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InfoQ Homepage Presentations Continuous Delivery Sounds Great But It Won’t Work Here

Continuous Delivery Sounds Great But It Won’t Work Here



Jez Humble presents some of the highlights and lowlights of the past six years listening to people explain why continuous delivery won’t work, and what he has learned in the process.


Jez Humble is co-author of the Jolt Award winning Continuous Delivery, published in Martin Fowler’s Signature Series, and Lean Enterprise, in Eric Ries’ Lean series. He is currently researching how to build high performing teams, and helping to create a cloud platform for government. He works at 18F, teaches at UC Berkeley, and is co-founder of DevOps Research and Assessment LLC.

About the conference

Agile Australia was founded in 2009 as an annual Conference. Since then, not only has the Conference grown to welcome over 1,200 delegates each year as well as high-profile speakers from around the country and the world, but Agile Australia has also become much more than a Conference. AgileAus is a hub for the Australian agilist community and those interested in better ways of working.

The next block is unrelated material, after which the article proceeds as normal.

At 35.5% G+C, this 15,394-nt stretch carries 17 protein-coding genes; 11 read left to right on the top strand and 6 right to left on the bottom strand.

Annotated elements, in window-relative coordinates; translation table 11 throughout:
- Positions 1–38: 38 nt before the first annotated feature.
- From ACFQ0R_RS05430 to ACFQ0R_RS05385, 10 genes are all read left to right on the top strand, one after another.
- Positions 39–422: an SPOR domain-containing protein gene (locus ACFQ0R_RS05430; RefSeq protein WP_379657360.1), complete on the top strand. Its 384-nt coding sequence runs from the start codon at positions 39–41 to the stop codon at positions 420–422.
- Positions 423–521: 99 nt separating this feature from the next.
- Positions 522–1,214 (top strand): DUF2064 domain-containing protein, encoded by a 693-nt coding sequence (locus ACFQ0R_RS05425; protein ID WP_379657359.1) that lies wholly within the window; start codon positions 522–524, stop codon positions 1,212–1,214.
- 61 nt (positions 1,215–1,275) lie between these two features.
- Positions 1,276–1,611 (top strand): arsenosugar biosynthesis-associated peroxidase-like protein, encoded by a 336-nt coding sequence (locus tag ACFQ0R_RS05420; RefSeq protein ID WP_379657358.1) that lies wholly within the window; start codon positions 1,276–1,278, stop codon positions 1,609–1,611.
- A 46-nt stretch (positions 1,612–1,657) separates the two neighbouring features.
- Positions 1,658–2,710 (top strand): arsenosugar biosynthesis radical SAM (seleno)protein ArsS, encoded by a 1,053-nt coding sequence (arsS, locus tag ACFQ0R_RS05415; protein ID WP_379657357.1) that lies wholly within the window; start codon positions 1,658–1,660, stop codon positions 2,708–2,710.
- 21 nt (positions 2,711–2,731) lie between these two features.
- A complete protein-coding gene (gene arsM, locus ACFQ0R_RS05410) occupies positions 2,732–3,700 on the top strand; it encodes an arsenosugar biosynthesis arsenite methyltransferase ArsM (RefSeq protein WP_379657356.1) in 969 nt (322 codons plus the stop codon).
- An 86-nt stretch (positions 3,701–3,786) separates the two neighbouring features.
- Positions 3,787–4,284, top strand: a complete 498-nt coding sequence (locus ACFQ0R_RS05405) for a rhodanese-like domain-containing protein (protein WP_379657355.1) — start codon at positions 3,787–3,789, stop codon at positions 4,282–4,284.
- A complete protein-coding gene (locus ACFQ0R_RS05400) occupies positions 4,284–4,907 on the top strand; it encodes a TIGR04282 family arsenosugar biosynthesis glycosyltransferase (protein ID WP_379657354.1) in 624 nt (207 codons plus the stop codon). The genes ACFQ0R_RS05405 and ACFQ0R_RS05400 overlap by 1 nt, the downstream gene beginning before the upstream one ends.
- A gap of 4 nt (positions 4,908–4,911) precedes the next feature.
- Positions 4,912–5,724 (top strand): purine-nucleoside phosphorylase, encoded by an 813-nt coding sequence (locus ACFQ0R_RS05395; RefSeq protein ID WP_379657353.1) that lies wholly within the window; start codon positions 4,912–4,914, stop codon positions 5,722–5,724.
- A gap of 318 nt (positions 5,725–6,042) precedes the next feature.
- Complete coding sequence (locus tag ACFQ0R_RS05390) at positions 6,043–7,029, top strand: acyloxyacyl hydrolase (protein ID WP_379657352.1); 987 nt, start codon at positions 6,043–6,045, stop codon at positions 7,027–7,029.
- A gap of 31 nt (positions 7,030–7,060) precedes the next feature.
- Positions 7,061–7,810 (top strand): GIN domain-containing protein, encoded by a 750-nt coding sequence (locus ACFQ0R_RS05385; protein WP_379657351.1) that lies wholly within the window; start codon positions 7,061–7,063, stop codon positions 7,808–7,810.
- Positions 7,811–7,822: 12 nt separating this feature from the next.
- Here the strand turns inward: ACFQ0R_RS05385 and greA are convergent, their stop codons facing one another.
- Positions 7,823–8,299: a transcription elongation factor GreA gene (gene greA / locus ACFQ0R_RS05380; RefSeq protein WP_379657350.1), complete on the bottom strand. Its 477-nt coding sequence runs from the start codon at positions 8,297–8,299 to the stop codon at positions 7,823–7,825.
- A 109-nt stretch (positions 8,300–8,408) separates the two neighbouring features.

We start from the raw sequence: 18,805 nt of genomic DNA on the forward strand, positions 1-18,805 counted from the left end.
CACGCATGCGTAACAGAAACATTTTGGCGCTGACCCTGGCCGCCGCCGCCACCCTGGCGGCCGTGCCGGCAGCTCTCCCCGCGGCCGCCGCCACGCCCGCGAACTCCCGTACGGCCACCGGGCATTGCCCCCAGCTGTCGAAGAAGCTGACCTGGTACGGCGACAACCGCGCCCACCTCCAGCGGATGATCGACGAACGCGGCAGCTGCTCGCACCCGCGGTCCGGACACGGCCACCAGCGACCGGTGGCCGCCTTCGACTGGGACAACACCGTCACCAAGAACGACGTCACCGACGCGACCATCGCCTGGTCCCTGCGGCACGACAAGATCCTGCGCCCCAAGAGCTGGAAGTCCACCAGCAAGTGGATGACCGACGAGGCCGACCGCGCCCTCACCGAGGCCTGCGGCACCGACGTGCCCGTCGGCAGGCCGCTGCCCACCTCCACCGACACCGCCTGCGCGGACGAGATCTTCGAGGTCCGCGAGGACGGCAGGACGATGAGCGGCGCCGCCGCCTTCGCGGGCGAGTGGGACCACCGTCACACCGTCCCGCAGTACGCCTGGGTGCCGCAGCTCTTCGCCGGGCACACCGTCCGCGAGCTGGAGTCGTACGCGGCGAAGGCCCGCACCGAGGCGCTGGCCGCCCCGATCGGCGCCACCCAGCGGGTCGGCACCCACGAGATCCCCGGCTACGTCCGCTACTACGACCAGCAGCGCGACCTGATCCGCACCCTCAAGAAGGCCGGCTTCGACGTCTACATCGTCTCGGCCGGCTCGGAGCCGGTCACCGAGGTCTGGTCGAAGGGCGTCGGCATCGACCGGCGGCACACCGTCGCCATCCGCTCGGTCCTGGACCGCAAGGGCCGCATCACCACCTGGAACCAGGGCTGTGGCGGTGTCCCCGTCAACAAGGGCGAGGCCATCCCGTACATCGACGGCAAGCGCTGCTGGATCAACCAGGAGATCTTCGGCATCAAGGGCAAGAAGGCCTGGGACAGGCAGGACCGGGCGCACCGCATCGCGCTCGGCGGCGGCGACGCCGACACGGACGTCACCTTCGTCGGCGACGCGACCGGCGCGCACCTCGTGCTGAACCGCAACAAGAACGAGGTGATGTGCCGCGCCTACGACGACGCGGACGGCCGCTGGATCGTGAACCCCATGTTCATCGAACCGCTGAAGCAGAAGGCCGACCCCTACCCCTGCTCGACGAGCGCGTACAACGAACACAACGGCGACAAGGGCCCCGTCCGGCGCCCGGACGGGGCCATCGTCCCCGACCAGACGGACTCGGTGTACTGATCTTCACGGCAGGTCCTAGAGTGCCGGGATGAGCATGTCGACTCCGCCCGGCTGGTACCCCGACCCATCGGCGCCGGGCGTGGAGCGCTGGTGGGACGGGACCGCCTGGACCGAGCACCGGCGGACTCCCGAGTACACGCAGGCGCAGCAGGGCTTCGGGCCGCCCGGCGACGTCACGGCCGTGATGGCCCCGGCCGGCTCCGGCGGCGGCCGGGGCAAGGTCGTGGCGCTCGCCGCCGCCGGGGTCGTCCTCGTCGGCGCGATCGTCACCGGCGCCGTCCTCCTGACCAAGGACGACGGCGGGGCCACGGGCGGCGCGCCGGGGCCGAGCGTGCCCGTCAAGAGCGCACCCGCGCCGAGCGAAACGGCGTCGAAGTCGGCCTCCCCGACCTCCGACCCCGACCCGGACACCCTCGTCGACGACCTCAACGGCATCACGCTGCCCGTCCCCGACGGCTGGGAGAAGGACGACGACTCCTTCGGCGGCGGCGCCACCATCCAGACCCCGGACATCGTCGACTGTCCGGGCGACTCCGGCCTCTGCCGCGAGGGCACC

Recorded at:

Sep 17, 2017

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Community comments

  • Change mindset, deliver continuously

    by Andrea Mussap,

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    In this quite funny video, Jez Humble talks about four reasons/excuses ppl give to explain why continuous delivery won't work. For each reason, he presents examples of how companies such as Amazon, HP, and NUMMI overcame their issues and became more profitable. The takeaway of the presentation is that no matter the practice you're going to try in your company, if you don't change culture and mindset to invest in people and innovation, then you may be right: continuous delivery won't work for you.

  • Chicken & Egg

    by Mark Ingram,

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    Quoting John Shook, Jez suggests that we should focus on changing behaviour first and that will lead to a change in culture. Later he goes onto cite the example of GM where they copied the practices (the behaviours?) but not the culture and thus didn't reap the benefits. I'm obviously misunderstanding but I found this bit of the presentation confusing.

    In my experience, I agree that simply copying practices isn't enough. When the practitioners experience a positive benefit from the change, that's the spark that ignites and causes the continuously increasing change/improvement/making more awesome.

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